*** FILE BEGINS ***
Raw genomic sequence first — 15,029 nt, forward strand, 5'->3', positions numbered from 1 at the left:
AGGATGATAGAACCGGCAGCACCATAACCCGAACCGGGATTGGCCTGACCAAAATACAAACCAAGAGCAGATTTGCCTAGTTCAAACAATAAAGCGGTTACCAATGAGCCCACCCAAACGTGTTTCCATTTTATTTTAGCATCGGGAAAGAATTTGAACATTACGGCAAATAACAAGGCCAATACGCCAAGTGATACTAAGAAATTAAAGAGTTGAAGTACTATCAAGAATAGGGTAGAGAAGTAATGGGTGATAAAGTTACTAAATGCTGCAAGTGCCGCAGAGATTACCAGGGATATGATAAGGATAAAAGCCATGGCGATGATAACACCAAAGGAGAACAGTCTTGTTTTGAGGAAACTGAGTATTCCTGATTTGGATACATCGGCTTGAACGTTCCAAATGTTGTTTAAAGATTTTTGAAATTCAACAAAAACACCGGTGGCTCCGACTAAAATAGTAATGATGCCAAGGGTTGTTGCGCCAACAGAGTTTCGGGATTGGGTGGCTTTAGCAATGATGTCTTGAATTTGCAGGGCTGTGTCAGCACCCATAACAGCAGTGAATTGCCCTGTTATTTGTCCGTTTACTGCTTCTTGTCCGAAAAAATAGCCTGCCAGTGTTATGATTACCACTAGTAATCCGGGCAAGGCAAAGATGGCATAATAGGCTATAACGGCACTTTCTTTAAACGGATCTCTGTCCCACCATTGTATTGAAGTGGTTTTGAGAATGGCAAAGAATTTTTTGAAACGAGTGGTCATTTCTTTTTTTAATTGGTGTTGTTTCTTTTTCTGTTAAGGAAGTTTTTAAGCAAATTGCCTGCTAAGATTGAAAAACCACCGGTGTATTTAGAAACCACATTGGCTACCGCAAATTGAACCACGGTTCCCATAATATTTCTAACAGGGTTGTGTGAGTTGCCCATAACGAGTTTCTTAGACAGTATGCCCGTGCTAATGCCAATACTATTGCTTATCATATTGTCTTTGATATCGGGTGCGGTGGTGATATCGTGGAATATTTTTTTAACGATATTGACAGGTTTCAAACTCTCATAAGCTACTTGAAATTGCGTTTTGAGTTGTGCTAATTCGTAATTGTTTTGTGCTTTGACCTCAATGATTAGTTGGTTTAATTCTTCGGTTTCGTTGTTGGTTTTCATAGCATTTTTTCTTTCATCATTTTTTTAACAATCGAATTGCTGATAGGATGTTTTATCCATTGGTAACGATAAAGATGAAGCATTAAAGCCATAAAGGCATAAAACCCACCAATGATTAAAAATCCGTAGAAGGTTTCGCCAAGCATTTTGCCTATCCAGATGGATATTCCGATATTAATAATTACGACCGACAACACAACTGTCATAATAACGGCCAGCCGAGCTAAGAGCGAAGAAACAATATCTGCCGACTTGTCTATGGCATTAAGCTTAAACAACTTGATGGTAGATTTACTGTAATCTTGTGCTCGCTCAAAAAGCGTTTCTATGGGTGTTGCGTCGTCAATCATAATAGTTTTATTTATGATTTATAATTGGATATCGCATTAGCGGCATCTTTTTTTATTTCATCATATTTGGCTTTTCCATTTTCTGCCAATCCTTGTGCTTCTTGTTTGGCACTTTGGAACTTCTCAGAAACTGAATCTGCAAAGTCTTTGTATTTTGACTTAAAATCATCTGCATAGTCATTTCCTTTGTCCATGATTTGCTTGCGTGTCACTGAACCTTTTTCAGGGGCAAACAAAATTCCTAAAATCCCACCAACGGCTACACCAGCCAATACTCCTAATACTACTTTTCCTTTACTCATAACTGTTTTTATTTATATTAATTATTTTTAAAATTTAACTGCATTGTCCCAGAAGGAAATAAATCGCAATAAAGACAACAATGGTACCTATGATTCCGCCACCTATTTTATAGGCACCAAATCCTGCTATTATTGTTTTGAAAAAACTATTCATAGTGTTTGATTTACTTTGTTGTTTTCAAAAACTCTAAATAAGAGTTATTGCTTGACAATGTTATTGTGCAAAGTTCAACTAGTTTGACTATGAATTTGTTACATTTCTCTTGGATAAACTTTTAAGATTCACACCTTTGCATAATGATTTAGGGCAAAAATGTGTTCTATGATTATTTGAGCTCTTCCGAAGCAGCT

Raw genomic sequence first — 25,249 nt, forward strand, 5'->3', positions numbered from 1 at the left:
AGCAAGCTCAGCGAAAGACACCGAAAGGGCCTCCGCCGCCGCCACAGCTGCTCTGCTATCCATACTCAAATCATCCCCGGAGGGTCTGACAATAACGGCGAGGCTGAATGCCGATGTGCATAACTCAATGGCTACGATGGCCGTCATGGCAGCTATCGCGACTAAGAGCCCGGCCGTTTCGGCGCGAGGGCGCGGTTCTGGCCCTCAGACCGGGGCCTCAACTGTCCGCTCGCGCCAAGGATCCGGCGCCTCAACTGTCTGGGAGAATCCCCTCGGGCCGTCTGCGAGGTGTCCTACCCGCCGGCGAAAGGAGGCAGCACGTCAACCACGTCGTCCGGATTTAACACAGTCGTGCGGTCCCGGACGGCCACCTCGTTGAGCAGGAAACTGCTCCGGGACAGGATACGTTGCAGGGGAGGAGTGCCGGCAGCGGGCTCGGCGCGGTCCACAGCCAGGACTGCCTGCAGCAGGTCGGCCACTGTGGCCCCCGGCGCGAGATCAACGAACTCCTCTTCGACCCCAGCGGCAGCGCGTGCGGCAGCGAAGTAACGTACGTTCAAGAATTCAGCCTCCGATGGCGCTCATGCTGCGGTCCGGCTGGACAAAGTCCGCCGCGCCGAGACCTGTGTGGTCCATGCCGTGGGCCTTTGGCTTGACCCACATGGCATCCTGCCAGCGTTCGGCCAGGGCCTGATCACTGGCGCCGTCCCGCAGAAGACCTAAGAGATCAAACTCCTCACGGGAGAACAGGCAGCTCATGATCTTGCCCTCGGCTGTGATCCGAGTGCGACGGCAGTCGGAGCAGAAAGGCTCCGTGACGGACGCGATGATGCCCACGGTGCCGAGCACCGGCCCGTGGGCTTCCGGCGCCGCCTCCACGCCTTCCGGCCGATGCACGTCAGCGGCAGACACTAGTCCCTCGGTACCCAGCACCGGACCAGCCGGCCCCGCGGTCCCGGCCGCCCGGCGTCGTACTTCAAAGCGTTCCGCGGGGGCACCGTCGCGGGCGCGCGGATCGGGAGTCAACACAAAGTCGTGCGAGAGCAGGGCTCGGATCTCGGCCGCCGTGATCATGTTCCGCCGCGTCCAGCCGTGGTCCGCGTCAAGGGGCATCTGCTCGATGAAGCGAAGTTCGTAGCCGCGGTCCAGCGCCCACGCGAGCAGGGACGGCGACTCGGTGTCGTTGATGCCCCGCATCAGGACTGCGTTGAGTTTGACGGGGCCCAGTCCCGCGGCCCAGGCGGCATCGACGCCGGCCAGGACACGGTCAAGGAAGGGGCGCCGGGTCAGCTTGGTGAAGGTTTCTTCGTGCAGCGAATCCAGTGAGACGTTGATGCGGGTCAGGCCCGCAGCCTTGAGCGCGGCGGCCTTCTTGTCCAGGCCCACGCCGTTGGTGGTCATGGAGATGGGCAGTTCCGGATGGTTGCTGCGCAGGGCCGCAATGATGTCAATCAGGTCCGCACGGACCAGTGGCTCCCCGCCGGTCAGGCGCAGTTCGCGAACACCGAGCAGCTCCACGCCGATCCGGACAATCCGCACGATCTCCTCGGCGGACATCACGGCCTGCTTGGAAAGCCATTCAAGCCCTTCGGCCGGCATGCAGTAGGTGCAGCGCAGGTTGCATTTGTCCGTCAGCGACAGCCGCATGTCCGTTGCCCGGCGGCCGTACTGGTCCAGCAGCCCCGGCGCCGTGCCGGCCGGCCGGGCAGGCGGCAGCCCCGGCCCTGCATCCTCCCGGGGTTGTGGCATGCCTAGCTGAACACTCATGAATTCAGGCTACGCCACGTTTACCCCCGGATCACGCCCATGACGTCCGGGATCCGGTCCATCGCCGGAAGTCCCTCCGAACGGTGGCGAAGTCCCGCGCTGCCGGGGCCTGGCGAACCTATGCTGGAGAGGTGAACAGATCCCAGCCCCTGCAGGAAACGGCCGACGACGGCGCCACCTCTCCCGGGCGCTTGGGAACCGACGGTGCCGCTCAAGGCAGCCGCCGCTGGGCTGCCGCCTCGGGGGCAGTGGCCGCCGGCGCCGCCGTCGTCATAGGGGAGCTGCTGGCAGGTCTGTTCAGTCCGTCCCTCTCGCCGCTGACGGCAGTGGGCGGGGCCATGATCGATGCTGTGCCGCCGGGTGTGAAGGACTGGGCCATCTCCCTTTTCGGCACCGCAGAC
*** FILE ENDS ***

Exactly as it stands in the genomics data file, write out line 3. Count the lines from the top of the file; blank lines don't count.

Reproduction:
Raw genomic sequence first — 25,249 nt, forward strand, 5'->3', positions numbered from 1 at the left: